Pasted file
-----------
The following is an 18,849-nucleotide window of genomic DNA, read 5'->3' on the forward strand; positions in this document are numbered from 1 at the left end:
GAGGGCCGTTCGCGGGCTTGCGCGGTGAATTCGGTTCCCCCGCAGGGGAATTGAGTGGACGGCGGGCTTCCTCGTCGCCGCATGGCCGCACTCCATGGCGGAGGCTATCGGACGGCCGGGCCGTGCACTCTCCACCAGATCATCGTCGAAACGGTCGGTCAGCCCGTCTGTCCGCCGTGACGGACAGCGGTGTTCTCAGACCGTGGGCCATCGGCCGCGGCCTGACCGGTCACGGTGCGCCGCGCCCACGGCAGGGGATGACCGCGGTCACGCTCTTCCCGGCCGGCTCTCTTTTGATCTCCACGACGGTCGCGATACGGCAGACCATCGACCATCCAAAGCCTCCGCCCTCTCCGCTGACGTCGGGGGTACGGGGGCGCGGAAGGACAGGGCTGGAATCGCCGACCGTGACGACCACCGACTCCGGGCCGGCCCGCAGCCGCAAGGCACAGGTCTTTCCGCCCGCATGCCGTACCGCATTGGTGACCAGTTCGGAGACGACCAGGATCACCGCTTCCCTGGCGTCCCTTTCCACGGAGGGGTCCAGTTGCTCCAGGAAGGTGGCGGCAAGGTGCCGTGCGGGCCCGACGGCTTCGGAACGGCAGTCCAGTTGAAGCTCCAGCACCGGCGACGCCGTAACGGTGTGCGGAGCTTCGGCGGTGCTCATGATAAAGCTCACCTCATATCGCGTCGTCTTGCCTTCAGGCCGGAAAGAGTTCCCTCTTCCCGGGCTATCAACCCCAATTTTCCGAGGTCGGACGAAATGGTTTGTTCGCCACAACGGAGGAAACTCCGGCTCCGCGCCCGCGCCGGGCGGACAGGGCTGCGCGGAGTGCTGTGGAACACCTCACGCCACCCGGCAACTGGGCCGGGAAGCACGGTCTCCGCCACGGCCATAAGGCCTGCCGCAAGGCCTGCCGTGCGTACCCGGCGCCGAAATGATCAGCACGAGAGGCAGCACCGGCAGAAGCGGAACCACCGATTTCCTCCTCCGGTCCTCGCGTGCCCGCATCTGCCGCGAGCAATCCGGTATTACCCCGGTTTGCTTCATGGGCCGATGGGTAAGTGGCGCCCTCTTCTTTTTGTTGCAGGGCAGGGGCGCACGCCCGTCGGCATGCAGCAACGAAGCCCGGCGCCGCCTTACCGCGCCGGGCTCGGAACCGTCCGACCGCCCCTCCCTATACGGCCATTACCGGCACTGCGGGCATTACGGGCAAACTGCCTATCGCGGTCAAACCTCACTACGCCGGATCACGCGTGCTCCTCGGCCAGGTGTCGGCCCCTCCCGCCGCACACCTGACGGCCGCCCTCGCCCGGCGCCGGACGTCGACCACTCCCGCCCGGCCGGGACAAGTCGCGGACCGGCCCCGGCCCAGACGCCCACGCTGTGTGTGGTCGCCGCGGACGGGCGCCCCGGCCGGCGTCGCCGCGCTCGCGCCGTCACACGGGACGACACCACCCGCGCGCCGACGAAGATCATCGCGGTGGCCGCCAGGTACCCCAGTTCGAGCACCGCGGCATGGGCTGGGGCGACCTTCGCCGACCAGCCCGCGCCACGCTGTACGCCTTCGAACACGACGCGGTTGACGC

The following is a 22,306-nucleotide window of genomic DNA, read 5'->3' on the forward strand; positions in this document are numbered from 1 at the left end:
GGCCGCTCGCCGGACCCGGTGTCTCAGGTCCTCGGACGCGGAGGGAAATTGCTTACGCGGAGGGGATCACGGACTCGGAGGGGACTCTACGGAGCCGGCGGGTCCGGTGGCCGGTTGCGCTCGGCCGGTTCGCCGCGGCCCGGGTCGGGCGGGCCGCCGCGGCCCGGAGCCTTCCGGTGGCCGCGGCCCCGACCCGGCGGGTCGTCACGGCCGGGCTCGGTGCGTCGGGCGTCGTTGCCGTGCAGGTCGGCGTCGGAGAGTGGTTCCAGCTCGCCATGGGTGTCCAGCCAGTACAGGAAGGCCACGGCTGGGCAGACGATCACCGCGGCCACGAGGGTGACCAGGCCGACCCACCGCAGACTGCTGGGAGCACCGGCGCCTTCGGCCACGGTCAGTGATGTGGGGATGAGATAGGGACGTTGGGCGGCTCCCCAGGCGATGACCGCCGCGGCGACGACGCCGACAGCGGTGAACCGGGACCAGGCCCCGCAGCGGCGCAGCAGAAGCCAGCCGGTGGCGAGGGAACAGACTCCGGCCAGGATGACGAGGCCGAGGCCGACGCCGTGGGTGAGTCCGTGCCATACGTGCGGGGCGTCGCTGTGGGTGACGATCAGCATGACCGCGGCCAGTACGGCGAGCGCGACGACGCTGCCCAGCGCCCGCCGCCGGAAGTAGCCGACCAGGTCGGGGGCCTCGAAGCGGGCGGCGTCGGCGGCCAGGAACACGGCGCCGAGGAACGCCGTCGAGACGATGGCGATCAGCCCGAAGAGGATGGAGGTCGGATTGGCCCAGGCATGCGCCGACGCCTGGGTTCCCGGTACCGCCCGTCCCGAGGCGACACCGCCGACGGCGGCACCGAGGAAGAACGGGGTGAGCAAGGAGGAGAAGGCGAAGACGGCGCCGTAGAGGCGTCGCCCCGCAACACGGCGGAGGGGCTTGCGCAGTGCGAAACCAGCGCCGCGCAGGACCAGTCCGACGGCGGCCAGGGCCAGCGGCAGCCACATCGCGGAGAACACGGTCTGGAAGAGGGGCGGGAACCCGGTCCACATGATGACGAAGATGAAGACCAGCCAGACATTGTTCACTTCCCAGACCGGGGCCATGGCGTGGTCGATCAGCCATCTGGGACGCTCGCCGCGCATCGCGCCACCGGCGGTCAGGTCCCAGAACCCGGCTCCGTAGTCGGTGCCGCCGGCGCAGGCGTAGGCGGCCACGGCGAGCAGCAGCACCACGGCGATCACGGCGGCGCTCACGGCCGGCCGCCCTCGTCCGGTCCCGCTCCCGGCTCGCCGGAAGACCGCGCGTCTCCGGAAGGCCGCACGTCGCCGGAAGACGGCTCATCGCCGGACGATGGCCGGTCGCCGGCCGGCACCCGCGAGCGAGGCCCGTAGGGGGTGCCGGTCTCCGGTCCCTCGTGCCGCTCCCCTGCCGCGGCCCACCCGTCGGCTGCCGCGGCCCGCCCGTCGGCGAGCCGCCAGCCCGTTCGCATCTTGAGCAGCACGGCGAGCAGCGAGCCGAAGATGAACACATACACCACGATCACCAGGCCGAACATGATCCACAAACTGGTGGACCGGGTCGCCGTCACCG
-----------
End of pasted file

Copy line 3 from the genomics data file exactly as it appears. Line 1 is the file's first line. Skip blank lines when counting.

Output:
The following is a 22,306-nucleotide window of genomic DNA, read 5'->3' on the forward strand; positions in this document are numbered from 1 at the left end: